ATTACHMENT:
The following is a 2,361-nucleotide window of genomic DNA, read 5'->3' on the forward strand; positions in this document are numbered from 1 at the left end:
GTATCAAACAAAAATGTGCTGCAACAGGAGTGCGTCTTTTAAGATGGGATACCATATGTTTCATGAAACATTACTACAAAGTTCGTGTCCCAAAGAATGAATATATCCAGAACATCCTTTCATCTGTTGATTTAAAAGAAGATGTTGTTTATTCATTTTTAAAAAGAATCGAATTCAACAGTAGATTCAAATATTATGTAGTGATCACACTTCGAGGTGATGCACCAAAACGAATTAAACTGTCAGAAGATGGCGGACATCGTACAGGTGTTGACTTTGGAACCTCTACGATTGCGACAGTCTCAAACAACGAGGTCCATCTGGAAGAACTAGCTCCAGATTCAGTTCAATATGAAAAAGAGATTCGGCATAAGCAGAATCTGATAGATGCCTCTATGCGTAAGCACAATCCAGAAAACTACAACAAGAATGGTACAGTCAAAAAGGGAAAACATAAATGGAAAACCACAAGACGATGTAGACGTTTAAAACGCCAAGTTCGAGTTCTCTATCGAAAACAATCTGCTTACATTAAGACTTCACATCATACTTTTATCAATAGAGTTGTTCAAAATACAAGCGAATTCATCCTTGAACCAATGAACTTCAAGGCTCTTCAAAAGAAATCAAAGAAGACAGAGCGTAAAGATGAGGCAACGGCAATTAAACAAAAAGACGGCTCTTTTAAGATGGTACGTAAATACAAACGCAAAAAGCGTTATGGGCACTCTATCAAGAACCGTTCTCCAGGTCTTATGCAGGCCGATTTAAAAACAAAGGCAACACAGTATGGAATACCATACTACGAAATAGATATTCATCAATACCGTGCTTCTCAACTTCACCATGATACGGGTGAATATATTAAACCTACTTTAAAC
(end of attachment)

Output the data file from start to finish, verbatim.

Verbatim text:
The following is a 2,361-nucleotide window of genomic DNA, read 5'->3' on the forward strand; positions in this document are numbered from 1 at the left end:
GTATCAAACAAAAATGTGCTGCAACAGGAGTGCGTCTTTTAAGATGGGATACCATATGTTTCATGAAACATTACTACAAAGTTCGTGTCCCAAAGAATGAATATATCCAGAACATCCTTTCATCTGTTGATTTAAAAGAAGATGTTGTTTATTCATTTTTAAAAAGAATCGAATTCAACAGTAGATTCAAATATTATGTAGTGATCACACTTCGAGGTGATGCACCAAAACGAATTAAACTGTCAGAAGATGGCGGACATCGTACAGGTGTTGACTTTGGAACCTCTACGATTGCGACAGTCTCAAACAACGAGGTCCATCTGGAAGAACTAGCTCCAGATTCAGTTCAATATGAAAAAGAGATTCGGCATAAGCAGAATCTGATAGATGCCTCTATGCGTAAGCACAATCCAGAAAACTACAACAAGAATGGTACAGTCAAAAAGGGAAAACATAAATGGAAAACCACAAGACGATGTAGACGTTTAAAACGCCAAGTTCGAGTTCTCTATCGAAAACAATCTGCTTACATTAAGACTTCACATCATACTTTTATCAATAGAGTTGTTCAAAATACAAGCGAATTCATCCTTGAACCAATGAACTTCAAGGCTCTTCAAAAGAAATCAAAGAAGACAGAGCGTAAAGATGAGGCAACGGCAATTAAACAAAAAGACGGCTCTTTTAAGATGGTACGTAAATACAAACGCAAAAAGCGTTATGGGCACTCTATCAAGAACCGTTCTCCAGGTCTTATGCAGGCCGATTTAAAAACAAAGGCAACACAGTATGGAATACCATACTACGAAATAGATATTCATCAATACCGTGCTTCTCAACTTCACCATGATACGGGTGAATATATTAAACCTACTTTAAAC